Eating out with dietary restrictions is difficult.

My name is Anna Stover, and I have celiac disease along with a multitude of food allergies. I have gotten sick many times when eating out at restaurants; something went wrong in the line of communication between me and the people responsible for serving my food. After years of experience, here are the red flags I have learned to look out for when ordering out.

To start, the menu is the best way to gauge the overall allergy awareness of the restaurant.

For example, if they have a separate gluten-free/allergen menu or different icons indicating vegan, gluten free, vegetarian etc, that usually indicates at least a basic awareness.  

Next, let’s focus on the body language of your server.

Every time I go out to eat, I always tell the server the exact same thing: I have an allergy to …, and their reaction will tell me a lot. If your server gets a blank look on their face, then they likely don’t understand allergies very well. One time I asked my server if a menu item has gluten in it, and the server said, “Yes, it does because they use butter.” Butter contains dairy, not gluten. Comments like this make me extremely nervous because it also indicates that if your server doesn’t know the answer they will give you their best guess, which isn’t good enough when it comes to your health and well-being. If your server doesn’t know the answer, make sure you talk to someone who does before you eat there.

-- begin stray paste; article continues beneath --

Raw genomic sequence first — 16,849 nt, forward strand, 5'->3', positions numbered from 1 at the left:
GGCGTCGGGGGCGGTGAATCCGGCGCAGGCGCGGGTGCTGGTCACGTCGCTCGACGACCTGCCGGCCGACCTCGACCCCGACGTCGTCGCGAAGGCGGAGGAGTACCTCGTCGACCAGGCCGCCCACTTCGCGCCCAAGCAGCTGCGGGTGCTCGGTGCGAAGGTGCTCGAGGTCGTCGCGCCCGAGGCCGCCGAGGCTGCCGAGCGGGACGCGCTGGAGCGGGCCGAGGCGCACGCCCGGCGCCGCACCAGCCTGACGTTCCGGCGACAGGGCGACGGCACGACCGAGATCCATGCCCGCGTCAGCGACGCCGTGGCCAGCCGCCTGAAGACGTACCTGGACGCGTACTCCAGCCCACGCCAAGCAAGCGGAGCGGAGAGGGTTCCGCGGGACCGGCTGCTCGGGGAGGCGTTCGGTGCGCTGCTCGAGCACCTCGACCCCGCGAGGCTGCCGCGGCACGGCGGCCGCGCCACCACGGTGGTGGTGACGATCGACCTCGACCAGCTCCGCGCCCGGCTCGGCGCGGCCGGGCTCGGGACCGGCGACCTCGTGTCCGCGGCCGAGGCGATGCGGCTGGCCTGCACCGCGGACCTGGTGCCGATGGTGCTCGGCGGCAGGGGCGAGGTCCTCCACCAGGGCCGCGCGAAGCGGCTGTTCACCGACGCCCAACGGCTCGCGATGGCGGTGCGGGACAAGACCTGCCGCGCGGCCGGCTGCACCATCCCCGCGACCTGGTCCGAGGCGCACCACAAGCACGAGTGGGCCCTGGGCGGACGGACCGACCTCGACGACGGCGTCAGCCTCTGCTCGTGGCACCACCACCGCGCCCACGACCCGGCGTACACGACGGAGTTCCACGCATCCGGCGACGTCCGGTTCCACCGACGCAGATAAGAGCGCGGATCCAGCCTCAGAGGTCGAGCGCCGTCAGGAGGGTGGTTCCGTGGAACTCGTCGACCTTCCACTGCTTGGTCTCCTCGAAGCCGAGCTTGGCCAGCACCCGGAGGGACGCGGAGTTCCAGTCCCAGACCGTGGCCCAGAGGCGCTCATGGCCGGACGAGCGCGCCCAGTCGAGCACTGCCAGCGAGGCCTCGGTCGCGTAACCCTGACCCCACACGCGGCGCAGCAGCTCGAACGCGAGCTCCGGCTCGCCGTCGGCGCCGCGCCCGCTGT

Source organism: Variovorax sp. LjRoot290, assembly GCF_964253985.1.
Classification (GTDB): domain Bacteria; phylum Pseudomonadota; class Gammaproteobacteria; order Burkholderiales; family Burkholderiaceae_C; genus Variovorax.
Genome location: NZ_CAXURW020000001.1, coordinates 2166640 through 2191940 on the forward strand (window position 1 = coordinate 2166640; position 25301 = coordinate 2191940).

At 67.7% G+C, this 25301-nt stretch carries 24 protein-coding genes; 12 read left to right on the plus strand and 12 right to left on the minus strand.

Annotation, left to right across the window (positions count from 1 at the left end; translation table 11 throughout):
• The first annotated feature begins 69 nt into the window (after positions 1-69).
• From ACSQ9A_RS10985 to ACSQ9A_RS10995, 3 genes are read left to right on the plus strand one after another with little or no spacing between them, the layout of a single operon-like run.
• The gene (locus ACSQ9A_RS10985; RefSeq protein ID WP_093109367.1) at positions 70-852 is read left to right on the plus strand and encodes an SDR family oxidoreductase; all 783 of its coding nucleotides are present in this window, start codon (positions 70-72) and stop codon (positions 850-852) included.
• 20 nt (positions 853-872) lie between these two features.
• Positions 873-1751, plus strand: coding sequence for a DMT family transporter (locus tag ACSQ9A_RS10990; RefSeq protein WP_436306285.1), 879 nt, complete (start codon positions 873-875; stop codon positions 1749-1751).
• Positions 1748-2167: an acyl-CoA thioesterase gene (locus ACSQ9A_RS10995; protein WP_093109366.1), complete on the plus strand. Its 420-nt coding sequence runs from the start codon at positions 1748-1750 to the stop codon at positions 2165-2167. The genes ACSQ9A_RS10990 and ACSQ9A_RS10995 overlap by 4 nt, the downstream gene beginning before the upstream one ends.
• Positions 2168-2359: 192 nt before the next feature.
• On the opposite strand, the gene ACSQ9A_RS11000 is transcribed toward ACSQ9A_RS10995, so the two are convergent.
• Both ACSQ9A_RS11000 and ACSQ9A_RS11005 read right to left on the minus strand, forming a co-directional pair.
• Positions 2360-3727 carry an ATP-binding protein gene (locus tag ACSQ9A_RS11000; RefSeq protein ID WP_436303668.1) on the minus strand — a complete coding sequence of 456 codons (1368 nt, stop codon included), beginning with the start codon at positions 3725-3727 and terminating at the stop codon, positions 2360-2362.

Finally, once you find which restaurants can accommodate your allergies, keep going back there!

People with special dietary needs have a reputation for being loyal to restaurants they can trust, and I am no exception! I keep a list in my phone of restaurants that I have had the best experiences with, and it makes it super easy to decide a place to eat.

Want to become a member of the Teen Advisory Board?

Food Equality Initiative’s Teen Advisory Board (TAB) is dedicated to increasing support and information for those with diet-related illnesses. TAB has a general meeting once a month and offers masterclasses quarterly. 

Recent projects include: writing personal letters explaining our experiences with food allergies and helpful tips for how to handle your own and creating posters to promote National Food is Medicine Day. 

Feel free to reach out with any questions to Anna: erin@foodequalityinitiative.org

To apply: https://forms.gle/rxb25sj9KuqiVMiV8 

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